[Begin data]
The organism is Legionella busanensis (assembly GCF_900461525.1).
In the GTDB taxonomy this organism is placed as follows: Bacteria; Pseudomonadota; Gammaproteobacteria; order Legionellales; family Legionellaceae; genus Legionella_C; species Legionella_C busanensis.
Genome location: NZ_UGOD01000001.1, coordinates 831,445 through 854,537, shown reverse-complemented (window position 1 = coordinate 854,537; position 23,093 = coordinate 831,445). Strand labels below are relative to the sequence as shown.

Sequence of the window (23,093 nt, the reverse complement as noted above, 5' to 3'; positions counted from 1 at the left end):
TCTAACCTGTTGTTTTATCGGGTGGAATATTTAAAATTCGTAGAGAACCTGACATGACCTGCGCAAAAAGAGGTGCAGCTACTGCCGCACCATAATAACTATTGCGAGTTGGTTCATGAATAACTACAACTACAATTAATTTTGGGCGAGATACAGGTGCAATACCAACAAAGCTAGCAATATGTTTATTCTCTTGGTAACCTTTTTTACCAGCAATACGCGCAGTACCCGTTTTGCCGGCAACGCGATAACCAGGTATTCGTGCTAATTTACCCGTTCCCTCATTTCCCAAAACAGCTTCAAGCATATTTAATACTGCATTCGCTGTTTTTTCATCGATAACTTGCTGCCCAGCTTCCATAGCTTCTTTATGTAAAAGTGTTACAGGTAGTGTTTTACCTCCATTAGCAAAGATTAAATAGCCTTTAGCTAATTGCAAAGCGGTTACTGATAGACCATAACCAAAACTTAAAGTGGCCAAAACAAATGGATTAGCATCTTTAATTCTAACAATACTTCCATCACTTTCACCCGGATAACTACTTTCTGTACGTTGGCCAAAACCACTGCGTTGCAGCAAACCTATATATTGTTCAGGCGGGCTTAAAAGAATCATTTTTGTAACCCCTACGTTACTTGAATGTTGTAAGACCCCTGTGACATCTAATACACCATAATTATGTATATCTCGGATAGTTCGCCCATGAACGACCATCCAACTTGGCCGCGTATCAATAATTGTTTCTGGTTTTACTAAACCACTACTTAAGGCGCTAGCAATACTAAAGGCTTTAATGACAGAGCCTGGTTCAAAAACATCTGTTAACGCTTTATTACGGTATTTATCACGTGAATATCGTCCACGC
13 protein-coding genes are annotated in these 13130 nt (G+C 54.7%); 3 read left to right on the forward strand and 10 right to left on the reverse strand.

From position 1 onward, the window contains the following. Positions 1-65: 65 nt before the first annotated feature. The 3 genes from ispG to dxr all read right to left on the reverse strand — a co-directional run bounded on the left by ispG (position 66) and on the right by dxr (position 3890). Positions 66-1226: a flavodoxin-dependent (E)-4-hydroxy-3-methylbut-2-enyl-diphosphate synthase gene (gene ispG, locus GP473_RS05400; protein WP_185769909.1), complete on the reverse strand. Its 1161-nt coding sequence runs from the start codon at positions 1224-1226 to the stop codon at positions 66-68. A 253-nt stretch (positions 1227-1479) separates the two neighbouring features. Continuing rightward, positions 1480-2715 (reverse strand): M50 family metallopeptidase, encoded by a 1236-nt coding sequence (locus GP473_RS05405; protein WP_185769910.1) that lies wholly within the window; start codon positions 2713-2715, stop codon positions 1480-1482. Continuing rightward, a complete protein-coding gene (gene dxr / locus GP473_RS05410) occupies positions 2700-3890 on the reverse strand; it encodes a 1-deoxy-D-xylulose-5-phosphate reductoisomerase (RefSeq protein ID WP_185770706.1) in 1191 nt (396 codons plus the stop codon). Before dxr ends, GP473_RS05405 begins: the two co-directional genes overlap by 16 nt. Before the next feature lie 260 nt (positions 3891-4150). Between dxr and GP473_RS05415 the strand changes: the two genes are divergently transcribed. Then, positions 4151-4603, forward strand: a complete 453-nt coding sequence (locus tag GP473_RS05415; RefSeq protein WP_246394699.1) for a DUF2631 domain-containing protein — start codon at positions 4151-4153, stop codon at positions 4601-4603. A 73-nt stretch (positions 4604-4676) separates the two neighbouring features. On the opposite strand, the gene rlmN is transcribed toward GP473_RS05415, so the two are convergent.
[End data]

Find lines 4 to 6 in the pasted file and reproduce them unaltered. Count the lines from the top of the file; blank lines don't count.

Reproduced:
Sequence of the window (23,093 nt, the reverse complement as noted above, 5' to 3'; positions counted from 1 at the left end):
TCTAACCTGTTGTTTTATCGGGTGGAATATTTAAAATTCGTAGAGAACCTGACATGACCTGCGCAAAAAGAGGTGCAGCTACTGCCGCACCATAATAACTATTGCGAGTTGGTTCATGAATAACTACAACTACAATTAATTTTGGGCGAGATACAGGTGCAATACCAACAAAGCTAGCAATATGTTTATTCTCTTGGTAACCTTTTTTACCAGCAATACGCGCAGTACCCGTTTTGCCGGCAACGCGATAACCAGGTATTCGTGCTAATTTACCCGTTCCCTCATTTCCCAAAACAGCTTCAAGCATATTTAATACTGCATTCGCTGTTTTTTCATCGATAACTTGCTGCCCAGCTTCCATAGCTTCTTTATGTAAAAGTGTTACAGGTAGTGTTTTACCTCCATTAGCAAAGATTAAATAGCCTTTAGCTAATTGCAAAGCGGTTACTGATAGACCATAACCAAAACTTAAAGTGGCCAAAACAAATGGATTAGCATCTTTAATTCTAACAATACTTCCATCACTTTCACCCGGATAACTACTTTCTGTACGTTGGCCAAAACCACTGCGTTGCAGCAAACCTATATATTGTTCAGGCGGGCTTAAAAGAATCATTTTTGTAACCCCTACGTTACTTGAATGTTGTAAGACCCCTGTGACATCTAATACACCATAATTATGTATATCTCGGATAGTTCGCCCATGAACGACCATCCAACTTGGCCGCGTATCAATAATTGTTTCTGGTTTTACTAAACCACTACTTAAGGCGCTAGCAATACTAAAGGCTTTAATGACAGAGCCTGGTTCAAAAACATCTGTTAACGCTTTATTACGGTATTTATCACGTGAATATCGTCCACGC
13 protein-coding genes are annotated in these 13130 nt (G+C 54.7%); 3 read left to right on the forward strand and 10 right to left on the reverse strand.